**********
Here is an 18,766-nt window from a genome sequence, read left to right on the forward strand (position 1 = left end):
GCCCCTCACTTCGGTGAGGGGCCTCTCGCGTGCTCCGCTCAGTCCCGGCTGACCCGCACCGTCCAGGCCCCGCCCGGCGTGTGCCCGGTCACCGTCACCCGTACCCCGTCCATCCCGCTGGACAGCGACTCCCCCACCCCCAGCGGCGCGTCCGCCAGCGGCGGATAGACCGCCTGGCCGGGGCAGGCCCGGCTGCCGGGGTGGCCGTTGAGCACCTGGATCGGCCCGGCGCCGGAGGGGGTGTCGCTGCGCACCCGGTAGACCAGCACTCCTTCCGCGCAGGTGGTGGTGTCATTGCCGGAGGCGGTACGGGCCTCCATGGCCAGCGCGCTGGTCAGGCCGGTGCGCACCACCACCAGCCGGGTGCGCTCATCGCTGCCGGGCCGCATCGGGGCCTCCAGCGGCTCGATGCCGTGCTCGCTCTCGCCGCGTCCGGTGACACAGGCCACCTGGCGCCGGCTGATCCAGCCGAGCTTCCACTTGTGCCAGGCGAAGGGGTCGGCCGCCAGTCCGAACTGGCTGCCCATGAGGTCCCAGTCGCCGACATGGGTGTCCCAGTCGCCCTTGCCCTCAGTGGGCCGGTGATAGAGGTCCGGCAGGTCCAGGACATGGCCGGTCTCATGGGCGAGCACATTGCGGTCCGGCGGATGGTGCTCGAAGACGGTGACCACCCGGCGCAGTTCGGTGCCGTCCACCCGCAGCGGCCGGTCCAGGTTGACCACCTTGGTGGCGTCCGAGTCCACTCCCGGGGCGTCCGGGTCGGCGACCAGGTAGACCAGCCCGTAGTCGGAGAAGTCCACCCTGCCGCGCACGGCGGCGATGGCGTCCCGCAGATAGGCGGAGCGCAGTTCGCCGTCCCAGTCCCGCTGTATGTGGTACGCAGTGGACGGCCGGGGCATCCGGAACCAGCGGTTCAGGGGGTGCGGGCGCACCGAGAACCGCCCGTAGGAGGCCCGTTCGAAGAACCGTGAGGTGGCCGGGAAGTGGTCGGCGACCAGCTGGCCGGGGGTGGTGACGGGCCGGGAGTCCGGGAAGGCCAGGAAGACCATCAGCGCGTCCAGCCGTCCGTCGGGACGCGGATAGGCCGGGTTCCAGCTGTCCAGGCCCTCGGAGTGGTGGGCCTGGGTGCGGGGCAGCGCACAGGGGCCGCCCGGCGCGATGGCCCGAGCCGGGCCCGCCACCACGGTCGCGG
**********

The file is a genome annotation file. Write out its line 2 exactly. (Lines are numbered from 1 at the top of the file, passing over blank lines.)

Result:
GCCCCTCACTTCGGTGAGGGGCCTCTCGCGTGCTCCGCTCAGTCCCGGCTGACCCGCACCGTCCAGGCCCCGCCCGGCGTGTGCCCGGTCACCGTCACCCGTACCCCGTCCATCCCGCTGGACAGCGACTCCCCCACCCCCAGCGGCGCGTCCGCCAGCGGCGGATAGACCGCCTGGCCGGGGCAGGCCCGGCTGCCGGGGTGGCCGTTGAGCACCTGGATCGGCCCGGCGCCGGAGGGGGTGTCGCTGCGCACCCGGTAGACCAGCACTCCTTCCGCGCAGGTGGTGGTGTCATTGCCGGAGGCGGTACGGGCCTCCATGGCCAGCGCGCTGGTCAGGCCGGTGCGCACCACCACCAGCCGGGTGCGCTCATCGCTGCCGGGCCGCATCGGGGCCTCCAGCGGCTCGATGCCGTGCTCGCTCTCGCCGCGTCCGGTGACACAGGCCACCTGGCGCCGGCTGATCCAGCCGAGCTTCCACTTGTGCCAGGCGAAGGGGTCGGCCGCCAGTCCGAACTGGCTGCCCATGAGGTCCCAGTCGCCGACATGGGTGTCCCAGTCGCCCTTGCCCTCAGTGGGCCGGTGATAGAGGTCCGGCAGGTCCAGGACATGGCCGGTCTCATGGGCGAGCACATTGCGGTCCGGCGGATGGTGCTCGAAGACGGTGACCACCCGGCGCAGTTCGGTGCCGTCCACCCGCAGCGGCCGGTCCAGGTTGACCACCTTGGTGGCGTCCGAGTCCACTCCCGGGGCGTCCGGGTCGGCGACCAGGTAGACCAGCCCGTAGTCGGAGAAGTCCACCCTGCCGCGCACGGCGGCGATGGCGTCCCGCAGATAGGCGGAGCGCAGTTCGCCGTCCCAGTCCCGCTGTATGTGGTACGCAGTGGACGGCCGGGGCATCCGGAACCAGCGGTTCAGGGGGTGCGGGCGCACCGAGAACCGCCCGTAGGAGGCCCGTTCGAAGAACCGTGAGGTGGCCGGGAAGTGGTCGGCGACCAGCTGGCCGGGGGTGGTGACGGGCCGGGAGTCCGGGAAGGCCAGGAAGACCATCAGCGCGTCCAGCCGTCCGTCGGGACGCGGATAGGCCGGGTTCCAGCTGTCCAGGCCCTCGGAGTGGTGGGCCTGGGTGCGGGGCAGCGCACAGGGGCCGCCCGGCGCGATGGCCCGAGCCGGGCCCGCCACCACGGTCGCGG